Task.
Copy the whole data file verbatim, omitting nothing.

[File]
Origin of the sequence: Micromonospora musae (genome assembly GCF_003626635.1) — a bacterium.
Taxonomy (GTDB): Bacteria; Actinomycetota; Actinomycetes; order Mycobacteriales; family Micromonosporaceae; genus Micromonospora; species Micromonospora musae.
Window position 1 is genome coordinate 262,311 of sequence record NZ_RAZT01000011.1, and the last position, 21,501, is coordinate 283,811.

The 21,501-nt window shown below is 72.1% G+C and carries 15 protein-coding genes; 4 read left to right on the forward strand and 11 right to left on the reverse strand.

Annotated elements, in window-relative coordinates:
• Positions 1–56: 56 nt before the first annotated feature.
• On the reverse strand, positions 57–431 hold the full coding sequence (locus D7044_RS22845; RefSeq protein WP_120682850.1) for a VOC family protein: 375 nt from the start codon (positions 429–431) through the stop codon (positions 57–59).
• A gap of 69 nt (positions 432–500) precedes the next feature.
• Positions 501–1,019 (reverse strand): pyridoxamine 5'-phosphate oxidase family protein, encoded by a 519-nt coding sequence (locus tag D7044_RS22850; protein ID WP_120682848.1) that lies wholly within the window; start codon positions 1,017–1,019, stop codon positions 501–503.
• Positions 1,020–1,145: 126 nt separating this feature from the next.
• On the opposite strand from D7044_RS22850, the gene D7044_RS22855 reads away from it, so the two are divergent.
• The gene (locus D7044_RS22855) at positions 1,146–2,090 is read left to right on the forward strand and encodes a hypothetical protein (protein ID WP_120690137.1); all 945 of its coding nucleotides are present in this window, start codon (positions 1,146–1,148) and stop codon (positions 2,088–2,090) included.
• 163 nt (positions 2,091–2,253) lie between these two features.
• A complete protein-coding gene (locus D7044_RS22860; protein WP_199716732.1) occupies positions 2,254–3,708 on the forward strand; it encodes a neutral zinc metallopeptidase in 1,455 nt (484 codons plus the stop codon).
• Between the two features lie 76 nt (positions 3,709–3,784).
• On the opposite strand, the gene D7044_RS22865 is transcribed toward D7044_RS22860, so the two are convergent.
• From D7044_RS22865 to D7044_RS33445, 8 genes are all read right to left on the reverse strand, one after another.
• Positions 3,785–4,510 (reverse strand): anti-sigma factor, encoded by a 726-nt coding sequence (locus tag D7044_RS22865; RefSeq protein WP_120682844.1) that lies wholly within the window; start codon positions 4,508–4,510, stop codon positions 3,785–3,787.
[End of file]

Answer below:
Origin of the sequence: Micromonospora musae (genome assembly GCF_003626635.1) — a bacterium.
Taxonomy (GTDB): Bacteria; Actinomycetota; Actinomycetes; order Mycobacteriales; family Micromonosporaceae; genus Micromonospora; species Micromonospora musae.
Window position 1 is genome coordinate 262,311 of sequence record NZ_RAZT01000011.1, and the last position, 21,501, is coordinate 283,811.

The 21,501-nt window shown below is 72.1% G+C and carries 15 protein-coding genes; 4 read left to right on the forward strand and 11 right to left on the reverse strand.

Annotated elements, in window-relative coordinates:
• Positions 1–56: 56 nt before the first annotated feature.
• On the reverse strand, positions 57–431 hold the full coding sequence (locus D7044_RS22845; RefSeq protein WP_120682850.1) for a VOC family protein: 375 nt from the start codon (positions 429–431) through the stop codon (positions 57–59).
• A gap of 69 nt (positions 432–500) precedes the next feature.
• Positions 501–1,019 (reverse strand): pyridoxamine 5'-phosphate oxidase family protein, encoded by a 519-nt coding sequence (locus tag D7044_RS22850; protein ID WP_120682848.1) that lies wholly within the window; start codon positions 1,017–1,019, stop codon positions 501–503.
• Positions 1,020–1,145: 126 nt separating this feature from the next.
• On the opposite strand from D7044_RS22850, the gene D7044_RS22855 reads away from it, so the two are divergent.
• The gene (locus D7044_RS22855) at positions 1,146–2,090 is read left to right on the forward strand and encodes a hypothetical protein (protein ID WP_120690137.1); all 945 of its coding nucleotides are present in this window, start codon (positions 1,146–1,148) and stop codon (positions 2,088–2,090) included.
• 163 nt (positions 2,091–2,253) lie between these two features.
• A complete protein-coding gene (locus D7044_RS22860; protein WP_199716732.1) occupies positions 2,254–3,708 on the forward strand; it encodes a neutral zinc metallopeptidase in 1,455 nt (484 codons plus the stop codon).
• Between the two features lie 76 nt (positions 3,709–3,784).
• On the opposite strand, the gene D7044_RS22865 is transcribed toward D7044_RS22860, so the two are convergent.
• From D7044_RS22865 to D7044_RS33445, 8 genes are all read right to left on the reverse strand, one after another.
• Positions 3,785–4,510 (reverse strand): anti-sigma factor, encoded by a 726-nt coding sequence (locus tag D7044_RS22865; RefSeq protein WP_120682844.1) that lies wholly within the window; start codon positions 4,508–4,510, stop codon positions 3,785–3,787.